What is early childhood mental health?
‘Early childhood is the period of rapid brain development that occurs between birth and age five, often forming a blueprint for life. Mental health is simply a child’s capacity to experience and regulate emotions, form close and secure relationships and play.’ (Winter ’08 IQ Magazine). Often early childhood mental health is defined as healthy social and emotional development. Just like in physical development or speech development, the earlier we address concerns, the better.
A definition of infant mental health developed by the national organization Zero to Three® is:
The developing capacity of a child from birth to three to:
1) Experience, regulate and express emotions
2) Form close and secure interpersonal relationships
3) Explore the environment and learn
All within the context of family, community and culture
What is Greater St. Cloud Area Thrive?
Greater St. Cloud Area Thrive is a project launched by the Initiative Foundation and hosted by St. Cloud State University Child and Family Studies Dept. and Sauk Rapids/Rice Early Childhood Programs. The overarching goal of Thrive is to support healthy social and emotional development of children birth to age five with a special emphasis on birth to age three, in our community. Thrive is a collaboration of community organizations, parents and community members who share the overarching goal of Thrive. For more information on the Initiative Foundation Thrive project, go to www.ifound.org To contact Greater St. Cloud Area Thrive, you can reach Jane Ellison, Project Manager, at 320-258-1103 or e-mail email@example.com (put srrstudent in the subject line to get past the school filter).
Links related to Early Childhood Mental Health
ZERO TO THREE is a national, nonprofit organization that informs, trains, and supports professionals, policymakers, and parents in their efforts to improve the lives of infants and toddlers.Our mission is to promote the health and development of infants and toddlers.
The Technical Assistance Center on Social Emotional Intervention for Young Children, also known as TACSEI, is a five-year grant made possible by the U.S. Department of Education, Office of Special Education Programs. TACSEI takes the research that shows which practices improve the social-emotional outcomes for young children with, or at risk for, delays or disabilities and creates FREE products and resources to help decision-makers, caregivers, and service providers apply these best practices in the work they do every day.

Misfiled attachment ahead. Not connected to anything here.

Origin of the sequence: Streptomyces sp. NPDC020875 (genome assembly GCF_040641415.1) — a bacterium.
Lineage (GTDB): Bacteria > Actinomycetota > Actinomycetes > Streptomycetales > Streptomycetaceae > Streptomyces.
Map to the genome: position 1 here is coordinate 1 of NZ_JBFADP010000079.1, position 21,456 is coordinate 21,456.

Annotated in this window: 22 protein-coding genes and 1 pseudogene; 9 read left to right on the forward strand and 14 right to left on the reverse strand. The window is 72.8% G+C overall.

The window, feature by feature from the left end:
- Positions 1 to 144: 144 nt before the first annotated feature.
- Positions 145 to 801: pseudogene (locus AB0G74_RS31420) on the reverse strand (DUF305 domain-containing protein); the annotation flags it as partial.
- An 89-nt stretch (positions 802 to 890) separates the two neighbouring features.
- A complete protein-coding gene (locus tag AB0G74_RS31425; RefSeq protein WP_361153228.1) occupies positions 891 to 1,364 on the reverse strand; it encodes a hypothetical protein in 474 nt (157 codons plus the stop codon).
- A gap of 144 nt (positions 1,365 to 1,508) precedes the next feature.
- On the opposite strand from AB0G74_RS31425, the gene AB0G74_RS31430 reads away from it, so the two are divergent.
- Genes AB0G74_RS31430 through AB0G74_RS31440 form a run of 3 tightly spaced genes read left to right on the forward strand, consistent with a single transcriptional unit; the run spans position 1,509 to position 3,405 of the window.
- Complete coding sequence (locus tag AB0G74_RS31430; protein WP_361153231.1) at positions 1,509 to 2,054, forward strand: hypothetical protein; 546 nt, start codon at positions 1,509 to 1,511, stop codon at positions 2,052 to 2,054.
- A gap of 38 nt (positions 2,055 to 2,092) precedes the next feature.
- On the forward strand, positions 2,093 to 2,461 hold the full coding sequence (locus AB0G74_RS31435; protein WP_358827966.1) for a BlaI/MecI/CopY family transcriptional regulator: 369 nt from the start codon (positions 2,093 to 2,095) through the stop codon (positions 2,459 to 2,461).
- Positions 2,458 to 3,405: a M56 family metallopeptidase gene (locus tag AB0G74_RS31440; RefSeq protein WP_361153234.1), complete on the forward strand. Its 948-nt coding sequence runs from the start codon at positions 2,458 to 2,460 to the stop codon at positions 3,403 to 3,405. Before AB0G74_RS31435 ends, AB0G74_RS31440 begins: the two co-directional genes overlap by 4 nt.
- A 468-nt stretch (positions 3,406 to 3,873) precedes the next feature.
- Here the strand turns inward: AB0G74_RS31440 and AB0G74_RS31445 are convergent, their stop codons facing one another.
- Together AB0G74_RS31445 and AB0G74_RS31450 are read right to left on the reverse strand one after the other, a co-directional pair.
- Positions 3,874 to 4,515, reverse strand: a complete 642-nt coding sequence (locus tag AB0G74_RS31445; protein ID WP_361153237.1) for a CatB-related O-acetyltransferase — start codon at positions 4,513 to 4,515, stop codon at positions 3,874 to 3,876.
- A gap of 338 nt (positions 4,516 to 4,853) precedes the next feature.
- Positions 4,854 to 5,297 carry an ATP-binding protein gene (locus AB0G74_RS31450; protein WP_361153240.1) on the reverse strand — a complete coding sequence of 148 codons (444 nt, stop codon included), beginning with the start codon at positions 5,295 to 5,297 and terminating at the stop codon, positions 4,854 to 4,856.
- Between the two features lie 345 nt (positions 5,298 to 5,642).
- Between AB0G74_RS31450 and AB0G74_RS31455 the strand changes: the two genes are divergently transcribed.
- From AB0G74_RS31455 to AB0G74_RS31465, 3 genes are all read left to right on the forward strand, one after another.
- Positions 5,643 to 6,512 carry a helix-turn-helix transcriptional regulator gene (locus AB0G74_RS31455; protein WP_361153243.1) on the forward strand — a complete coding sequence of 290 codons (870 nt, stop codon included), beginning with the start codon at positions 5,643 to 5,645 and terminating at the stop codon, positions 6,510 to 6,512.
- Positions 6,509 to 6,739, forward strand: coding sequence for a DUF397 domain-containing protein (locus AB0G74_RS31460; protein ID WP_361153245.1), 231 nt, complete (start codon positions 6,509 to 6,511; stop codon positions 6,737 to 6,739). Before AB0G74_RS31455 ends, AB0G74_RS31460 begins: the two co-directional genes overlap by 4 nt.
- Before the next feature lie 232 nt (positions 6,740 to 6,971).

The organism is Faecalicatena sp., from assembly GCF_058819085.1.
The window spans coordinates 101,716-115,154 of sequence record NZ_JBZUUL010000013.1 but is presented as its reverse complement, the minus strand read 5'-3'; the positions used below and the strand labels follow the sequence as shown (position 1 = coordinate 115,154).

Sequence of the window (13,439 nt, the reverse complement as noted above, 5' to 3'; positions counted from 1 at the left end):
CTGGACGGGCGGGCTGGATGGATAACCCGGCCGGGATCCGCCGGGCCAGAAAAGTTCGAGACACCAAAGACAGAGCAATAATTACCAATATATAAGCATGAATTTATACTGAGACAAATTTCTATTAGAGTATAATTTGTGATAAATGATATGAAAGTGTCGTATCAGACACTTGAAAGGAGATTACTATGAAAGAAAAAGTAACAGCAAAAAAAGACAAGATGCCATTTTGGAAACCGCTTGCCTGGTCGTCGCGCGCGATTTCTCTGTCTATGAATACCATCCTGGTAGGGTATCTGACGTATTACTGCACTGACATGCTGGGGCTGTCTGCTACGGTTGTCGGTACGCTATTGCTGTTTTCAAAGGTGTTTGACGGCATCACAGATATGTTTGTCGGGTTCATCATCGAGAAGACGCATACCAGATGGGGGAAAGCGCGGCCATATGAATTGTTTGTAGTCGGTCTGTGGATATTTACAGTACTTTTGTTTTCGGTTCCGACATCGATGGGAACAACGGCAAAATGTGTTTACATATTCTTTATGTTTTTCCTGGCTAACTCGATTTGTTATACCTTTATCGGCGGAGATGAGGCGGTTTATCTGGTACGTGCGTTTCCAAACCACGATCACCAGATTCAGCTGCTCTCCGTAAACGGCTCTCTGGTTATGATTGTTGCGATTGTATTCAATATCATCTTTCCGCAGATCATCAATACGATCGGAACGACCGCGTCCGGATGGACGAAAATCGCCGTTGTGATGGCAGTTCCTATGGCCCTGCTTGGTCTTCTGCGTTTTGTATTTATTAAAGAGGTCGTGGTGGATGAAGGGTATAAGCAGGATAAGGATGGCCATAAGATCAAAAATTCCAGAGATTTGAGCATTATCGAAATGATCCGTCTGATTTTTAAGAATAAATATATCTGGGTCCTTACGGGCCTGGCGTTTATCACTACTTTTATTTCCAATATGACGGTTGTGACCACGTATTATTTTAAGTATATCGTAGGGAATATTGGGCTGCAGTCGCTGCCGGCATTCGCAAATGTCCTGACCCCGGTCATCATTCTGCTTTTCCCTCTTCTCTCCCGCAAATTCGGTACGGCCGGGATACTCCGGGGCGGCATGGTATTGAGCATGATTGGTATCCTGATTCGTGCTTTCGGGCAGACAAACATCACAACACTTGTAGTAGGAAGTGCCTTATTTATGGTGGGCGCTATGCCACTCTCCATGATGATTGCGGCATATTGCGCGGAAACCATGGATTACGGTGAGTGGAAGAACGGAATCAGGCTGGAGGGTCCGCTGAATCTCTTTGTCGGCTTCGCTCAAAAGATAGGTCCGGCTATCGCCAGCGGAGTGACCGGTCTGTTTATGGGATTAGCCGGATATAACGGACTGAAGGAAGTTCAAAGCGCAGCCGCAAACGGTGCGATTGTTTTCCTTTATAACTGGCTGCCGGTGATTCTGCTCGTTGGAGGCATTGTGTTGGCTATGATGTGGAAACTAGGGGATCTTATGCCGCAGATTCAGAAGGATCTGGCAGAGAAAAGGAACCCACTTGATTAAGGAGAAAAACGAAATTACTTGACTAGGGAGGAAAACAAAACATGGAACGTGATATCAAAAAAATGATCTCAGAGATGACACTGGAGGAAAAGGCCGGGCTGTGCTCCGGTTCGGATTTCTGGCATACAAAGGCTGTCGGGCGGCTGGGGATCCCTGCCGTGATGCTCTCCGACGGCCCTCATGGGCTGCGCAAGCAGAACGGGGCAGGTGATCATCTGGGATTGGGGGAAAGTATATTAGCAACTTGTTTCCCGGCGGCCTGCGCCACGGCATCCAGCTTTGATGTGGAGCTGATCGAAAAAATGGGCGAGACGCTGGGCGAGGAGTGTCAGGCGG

www.macmh.org (click on the Infant and Early Childhood Division: MN Association for Infant and Early Childhood Mental Health)
MAIECMH is the early childhood division of MACMH. Established in 2007 as a membership organization, MAIECMH’s mission is to promote the social and emotional development and mental health of children, prenatal through age five, and their families and caregivers.
The goals of MAIECMH include education and advocacy resulting in enhanced, culturally competent, interdisciplinary, professional capacity to serve infants, young children and their families. At the heart of this work is the relationship between a child and her or his parents/caregivers, the primary context within which mental health promotion, screening, assessment and interventions are provided.
The mission of the Center for Early Education and Development (CEED) is to improve developmental outcomes for young children through applied research, training, and outreach (publications, professional development).
The Circle of Security® integrates over fifty years of early childhood attachment research into a video-based intervention to strengthen parents’ ability to observe and improve their caregiving capacity. Attachment theory, through the Circle of Security®, offers clear, individualized pathways for providing a secure relationship between parent and child.